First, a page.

Snake cyberespionage malware is ready to bite Mac users
Security

Snake cyberespionage malware is ready to bite Mac users

A sophisticated Russian cyberespionage group is readying attacks against Mac users and has recently ported its Windows backdoor program to macOS.

The group, known in the security industry as Snake, Turla or Uroburos, has been active since at least 2007 and has been responsible for some of the most complex cyberespionage attacks. It targets government entities, intelligence agencies, embassies, military organizations, research and academic institutions and large corporations.

"Compared to other prolific attackers with alleged ties to Russia, such as APT28 (Fancy Bear) and APT29 (Cozy Bear), Snake’s code is significantly more sophisticated, it’s infrastructure more complex and targets more carefully selected," researchers from Dutch cybsersecurity firm Fox-IT said in a blog post Wednesday.

Snake's attacks have traditionally focused on Windows and it's malware framework was originally designed for that platform. However, in 2014, researchers from Kaspersky Lab found a Linux component linked to the Snake toolkit, suggesting that the group was expanding its activities to other platforms as well.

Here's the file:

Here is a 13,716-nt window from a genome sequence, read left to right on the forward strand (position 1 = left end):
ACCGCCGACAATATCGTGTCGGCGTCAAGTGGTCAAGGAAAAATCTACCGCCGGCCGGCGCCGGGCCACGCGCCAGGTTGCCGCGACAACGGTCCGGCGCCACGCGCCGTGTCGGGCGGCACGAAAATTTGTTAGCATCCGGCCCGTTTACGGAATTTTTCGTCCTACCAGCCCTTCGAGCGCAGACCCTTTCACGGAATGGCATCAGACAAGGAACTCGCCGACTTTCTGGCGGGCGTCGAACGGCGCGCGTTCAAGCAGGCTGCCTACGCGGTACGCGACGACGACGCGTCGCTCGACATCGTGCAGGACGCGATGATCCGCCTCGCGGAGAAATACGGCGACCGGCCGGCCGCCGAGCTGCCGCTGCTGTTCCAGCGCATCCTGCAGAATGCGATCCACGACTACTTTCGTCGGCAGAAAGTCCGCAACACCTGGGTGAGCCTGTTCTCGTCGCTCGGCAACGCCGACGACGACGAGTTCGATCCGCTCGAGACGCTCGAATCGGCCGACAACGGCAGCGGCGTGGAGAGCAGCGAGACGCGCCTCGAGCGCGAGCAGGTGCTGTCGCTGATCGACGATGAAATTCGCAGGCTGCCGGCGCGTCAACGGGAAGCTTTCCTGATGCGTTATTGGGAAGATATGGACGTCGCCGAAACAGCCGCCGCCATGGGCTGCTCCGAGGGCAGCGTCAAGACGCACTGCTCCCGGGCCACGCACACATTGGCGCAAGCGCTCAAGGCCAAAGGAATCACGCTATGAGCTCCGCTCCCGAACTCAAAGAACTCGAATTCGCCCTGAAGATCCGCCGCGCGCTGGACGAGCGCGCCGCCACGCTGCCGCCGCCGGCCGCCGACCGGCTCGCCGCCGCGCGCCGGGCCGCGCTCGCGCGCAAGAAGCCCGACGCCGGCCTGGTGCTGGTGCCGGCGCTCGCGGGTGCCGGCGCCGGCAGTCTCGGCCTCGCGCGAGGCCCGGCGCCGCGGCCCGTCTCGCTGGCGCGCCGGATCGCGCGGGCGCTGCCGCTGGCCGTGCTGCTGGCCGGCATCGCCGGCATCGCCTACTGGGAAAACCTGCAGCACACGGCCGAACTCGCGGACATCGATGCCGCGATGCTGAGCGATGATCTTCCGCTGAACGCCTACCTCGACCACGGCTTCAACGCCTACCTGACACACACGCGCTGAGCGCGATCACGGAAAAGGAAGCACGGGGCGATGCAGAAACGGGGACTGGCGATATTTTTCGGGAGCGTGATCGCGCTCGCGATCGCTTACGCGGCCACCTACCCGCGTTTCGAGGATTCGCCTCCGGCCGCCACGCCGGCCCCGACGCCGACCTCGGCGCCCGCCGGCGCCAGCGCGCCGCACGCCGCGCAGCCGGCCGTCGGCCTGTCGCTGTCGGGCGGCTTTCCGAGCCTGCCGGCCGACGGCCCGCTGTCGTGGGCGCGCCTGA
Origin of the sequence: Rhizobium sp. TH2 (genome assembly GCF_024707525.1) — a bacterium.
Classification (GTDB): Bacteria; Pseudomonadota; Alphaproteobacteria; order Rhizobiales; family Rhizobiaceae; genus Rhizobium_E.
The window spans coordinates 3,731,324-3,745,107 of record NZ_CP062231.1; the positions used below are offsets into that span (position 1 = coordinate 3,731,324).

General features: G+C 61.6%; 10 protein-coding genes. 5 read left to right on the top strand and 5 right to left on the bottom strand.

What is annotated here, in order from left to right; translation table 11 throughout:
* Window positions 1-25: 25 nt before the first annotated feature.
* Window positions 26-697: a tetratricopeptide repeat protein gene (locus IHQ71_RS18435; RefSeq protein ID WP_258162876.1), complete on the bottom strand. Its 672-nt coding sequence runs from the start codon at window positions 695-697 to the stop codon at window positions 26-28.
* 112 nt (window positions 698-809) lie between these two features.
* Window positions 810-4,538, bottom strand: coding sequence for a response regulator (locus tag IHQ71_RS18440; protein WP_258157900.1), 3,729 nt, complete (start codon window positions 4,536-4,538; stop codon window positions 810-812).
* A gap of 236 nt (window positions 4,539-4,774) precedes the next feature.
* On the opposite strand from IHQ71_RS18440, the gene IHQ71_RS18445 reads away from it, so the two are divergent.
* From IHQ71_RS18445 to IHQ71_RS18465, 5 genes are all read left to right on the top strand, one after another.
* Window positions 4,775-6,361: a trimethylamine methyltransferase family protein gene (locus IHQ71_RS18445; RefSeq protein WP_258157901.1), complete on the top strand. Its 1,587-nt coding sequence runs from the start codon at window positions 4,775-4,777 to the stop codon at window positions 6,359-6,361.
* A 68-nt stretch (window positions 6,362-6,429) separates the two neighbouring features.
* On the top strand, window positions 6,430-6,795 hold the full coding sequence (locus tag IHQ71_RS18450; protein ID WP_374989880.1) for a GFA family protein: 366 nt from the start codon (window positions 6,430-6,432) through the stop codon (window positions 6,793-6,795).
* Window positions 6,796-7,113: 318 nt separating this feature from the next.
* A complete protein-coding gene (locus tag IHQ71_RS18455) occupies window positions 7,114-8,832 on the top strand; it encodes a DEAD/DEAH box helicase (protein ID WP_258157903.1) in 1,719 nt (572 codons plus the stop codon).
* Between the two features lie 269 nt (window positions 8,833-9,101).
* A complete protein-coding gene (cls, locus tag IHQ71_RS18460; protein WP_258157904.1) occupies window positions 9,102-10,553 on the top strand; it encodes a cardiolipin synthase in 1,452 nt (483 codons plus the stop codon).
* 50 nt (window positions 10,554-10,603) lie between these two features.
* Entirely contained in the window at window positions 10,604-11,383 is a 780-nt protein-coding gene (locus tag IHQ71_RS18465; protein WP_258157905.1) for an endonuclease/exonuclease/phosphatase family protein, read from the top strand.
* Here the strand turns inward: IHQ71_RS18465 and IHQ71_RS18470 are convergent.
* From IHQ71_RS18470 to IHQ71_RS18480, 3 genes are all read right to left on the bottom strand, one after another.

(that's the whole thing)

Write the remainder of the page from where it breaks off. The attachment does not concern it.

It seems that Snake has now taken an interest in Mac users: The Fox-IT researchers recently found a macOS variant of the group's malware tool that appears to be a direct port of its Windows version, because it still has artefacts referencing Microsoft's Internet Explorer in the code.

Fox-IT has not seen the macOS sample being distributed in the wild and believes that it's still in the development or testing stages. However, it clearly indicates that Snake is preparing attacks against Apple users, which is not very surprising since MacBooks are popular among high-level executives who are valuable targets for cyberespionage.

The Snake macOS sample found by Fox-IT masquerades as a Flash Player installer and is signed with an Apple-approved developer certificate that was most likely stolen. Such code-signing certificates are issued by Apple to members of its developer program and are needed to publish applications in the official Mac App Store.

More importantly, applications signed with valid Apple developer certificates don't trigger security alerts during installation and are not blocked by the macOS Gatekeeper security feature. Last week, researchers from Check Point Software Technologies found a different malware program for macOS that was signed with a stolen certificate.

Fox-IT has informed Apple’s security team about the Snake macOS variant and the certificate used to sign it will likely be revoked. However, given its resources, the cyberespionage group will probably have little trouble finding another certificate to abuse.

IDG Insider

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